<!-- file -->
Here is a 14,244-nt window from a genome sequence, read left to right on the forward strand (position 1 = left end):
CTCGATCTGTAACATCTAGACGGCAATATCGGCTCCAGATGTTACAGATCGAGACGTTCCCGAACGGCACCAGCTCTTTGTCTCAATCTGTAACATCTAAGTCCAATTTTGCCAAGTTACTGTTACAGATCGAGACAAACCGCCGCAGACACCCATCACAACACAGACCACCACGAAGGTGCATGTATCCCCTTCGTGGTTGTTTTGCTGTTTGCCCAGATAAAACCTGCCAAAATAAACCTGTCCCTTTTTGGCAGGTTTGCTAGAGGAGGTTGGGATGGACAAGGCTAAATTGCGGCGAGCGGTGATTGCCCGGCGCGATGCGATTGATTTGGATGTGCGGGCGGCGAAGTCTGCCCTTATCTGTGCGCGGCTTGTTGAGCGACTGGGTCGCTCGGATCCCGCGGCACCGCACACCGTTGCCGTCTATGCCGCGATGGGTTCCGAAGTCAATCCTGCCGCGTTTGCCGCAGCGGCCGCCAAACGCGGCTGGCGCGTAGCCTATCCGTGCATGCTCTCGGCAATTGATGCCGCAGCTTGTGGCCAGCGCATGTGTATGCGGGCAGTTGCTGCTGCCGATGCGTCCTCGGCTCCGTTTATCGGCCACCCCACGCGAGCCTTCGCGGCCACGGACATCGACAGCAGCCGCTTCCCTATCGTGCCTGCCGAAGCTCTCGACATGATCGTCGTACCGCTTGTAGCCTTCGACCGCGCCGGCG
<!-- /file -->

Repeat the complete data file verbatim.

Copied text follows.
Here is a 14,244-nt window from a genome sequence, read left to right on the forward strand (position 1 = left end):
CTCGATCTGTAACATCTAGACGGCAATATCGGCTCCAGATGTTACAGATCGAGACGTTCCCGAACGGCACCAGCTCTTTGTCTCAATCTGTAACATCTAAGTCCAATTTTGCCAAGTTACTGTTACAGATCGAGACAAACCGCCGCAGACACCCATCACAACACAGACCACCACGAAGGTGCATGTATCCCCTTCGTGGTTGTTTTGCTGTTTGCCCAGATAAAACCTGCCAAAATAAACCTGTCCCTTTTTGGCAGGTTTGCTAGAGGAGGTTGGGATGGACAAGGCTAAATTGCGGCGAGCGGTGATTGCCCGGCGCGATGCGATTGATTTGGATGTGCGGGCGGCGAAGTCTGCCCTTATCTGTGCGCGGCTTGTTGAGCGACTGGGTCGCTCGGATCCCGCGGCACCGCACACCGTTGCCGTCTATGCCGCGATGGGTTCCGAAGTCAATCCTGCCGCGTTTGCCGCAGCGGCCGCCAAACGCGGCTGGCGCGTAGCCTATCCGTGCATGCTCTCGGCAATTGATGCCGCAGCTTGTGGCCAGCGCATGTGTATGCGGGCAGTTGCTGCTGCCGATGCGTCCTCGGCTCCGTTTATCGGCCACCCCACGCGAGCCTTCGCGGCCACGGACATCGACAGCAGCCGCTTCCCTATCGTGCCTGCCGAAGCTCTCGACATGATCGTCGTACCGCTTGTAGCCTTCGACCGCGCCGGCG